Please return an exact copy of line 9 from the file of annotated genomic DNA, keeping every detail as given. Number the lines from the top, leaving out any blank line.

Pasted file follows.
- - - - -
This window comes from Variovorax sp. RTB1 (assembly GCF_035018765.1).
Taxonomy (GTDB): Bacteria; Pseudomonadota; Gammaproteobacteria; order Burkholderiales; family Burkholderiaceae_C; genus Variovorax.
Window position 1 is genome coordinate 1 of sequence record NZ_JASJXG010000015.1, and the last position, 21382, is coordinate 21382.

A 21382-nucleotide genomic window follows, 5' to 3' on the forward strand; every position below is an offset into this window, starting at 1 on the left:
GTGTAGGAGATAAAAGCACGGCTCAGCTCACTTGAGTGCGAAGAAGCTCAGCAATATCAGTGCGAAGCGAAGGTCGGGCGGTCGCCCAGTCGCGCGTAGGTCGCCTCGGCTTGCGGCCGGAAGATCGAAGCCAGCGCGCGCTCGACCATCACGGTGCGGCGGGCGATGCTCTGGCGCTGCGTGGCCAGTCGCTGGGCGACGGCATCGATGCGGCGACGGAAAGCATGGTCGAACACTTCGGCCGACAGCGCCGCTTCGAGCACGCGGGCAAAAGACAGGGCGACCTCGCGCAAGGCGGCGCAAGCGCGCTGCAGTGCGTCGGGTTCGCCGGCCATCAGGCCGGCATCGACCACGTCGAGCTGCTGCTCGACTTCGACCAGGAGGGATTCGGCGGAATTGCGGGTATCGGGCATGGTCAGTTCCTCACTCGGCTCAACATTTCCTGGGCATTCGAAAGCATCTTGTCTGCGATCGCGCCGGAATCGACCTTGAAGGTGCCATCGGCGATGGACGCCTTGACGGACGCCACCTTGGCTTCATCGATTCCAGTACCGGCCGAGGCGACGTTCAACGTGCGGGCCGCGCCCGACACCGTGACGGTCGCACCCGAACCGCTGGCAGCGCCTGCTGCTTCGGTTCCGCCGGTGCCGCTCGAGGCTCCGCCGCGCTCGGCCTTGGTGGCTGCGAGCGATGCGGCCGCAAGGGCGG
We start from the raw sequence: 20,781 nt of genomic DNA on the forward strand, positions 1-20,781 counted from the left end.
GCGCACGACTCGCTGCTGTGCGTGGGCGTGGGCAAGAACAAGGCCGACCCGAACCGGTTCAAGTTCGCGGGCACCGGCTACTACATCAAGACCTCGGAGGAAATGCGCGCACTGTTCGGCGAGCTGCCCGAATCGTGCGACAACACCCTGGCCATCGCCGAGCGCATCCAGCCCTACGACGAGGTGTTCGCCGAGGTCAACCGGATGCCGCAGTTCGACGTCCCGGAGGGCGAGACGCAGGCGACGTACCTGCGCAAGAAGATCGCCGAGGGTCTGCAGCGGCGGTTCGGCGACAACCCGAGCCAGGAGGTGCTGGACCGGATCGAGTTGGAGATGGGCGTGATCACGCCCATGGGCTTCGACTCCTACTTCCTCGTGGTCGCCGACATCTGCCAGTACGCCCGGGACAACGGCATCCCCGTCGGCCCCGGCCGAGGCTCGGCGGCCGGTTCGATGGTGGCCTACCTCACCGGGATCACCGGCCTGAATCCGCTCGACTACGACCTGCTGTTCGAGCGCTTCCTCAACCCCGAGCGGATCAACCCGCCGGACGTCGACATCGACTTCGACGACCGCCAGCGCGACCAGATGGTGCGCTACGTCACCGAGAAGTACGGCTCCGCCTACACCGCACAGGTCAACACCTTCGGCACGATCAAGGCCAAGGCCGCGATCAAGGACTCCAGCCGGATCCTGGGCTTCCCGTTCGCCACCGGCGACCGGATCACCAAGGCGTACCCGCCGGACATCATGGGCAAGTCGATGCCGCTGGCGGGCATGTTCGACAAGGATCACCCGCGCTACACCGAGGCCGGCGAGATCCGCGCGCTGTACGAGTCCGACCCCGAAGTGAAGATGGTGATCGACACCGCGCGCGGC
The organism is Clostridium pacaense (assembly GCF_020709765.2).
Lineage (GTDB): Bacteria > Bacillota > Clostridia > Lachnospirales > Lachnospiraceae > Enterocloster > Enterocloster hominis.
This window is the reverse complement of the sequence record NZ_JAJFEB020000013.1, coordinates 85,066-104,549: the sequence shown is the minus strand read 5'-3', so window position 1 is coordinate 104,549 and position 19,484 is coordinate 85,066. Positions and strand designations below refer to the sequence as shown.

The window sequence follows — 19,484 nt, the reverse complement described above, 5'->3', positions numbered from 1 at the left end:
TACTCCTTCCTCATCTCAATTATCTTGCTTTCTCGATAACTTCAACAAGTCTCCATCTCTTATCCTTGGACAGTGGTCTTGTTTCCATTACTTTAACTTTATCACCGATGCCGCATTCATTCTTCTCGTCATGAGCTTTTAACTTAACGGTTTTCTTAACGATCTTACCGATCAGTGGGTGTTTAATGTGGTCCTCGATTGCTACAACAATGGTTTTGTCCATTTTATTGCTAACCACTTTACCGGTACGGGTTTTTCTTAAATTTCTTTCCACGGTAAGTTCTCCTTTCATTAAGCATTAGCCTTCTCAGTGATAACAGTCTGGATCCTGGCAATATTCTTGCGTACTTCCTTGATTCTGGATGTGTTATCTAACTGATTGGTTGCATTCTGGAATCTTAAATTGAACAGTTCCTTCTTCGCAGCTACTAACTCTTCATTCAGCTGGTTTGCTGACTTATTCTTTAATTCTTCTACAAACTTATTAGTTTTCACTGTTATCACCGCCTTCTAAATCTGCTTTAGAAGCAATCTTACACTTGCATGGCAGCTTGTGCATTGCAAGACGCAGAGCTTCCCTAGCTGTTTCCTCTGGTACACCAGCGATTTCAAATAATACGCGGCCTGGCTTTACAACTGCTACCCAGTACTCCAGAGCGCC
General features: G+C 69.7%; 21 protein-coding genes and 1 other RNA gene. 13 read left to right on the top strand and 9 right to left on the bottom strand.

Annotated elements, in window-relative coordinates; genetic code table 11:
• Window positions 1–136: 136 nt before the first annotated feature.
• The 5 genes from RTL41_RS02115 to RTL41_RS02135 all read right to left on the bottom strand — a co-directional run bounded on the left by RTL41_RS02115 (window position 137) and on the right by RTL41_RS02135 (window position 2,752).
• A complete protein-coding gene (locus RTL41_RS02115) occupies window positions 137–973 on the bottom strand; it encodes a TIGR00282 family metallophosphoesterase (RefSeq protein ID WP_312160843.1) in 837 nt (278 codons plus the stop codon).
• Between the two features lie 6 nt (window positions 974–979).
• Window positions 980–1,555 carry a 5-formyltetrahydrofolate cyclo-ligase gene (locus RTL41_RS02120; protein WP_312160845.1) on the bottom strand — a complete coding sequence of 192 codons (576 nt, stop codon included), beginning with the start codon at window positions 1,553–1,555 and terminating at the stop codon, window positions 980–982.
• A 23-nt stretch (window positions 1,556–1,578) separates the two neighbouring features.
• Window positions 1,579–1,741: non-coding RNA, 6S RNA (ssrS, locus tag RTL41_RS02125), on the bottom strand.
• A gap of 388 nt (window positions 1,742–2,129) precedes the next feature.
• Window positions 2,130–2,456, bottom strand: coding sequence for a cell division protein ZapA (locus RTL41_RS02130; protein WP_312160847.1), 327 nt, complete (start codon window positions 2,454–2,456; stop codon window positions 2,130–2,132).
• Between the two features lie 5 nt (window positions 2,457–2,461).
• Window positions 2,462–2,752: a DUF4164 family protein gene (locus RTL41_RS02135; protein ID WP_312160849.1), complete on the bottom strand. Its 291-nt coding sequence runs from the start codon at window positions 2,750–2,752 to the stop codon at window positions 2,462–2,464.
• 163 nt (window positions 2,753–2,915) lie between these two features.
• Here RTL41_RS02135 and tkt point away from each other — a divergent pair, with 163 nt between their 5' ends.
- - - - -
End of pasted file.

Lineage (GTDB): Bacteria > Bacillota > Clostridia > Lachnospirales > Lachnospiraceae > Enterocloster > Enterocloster hominis.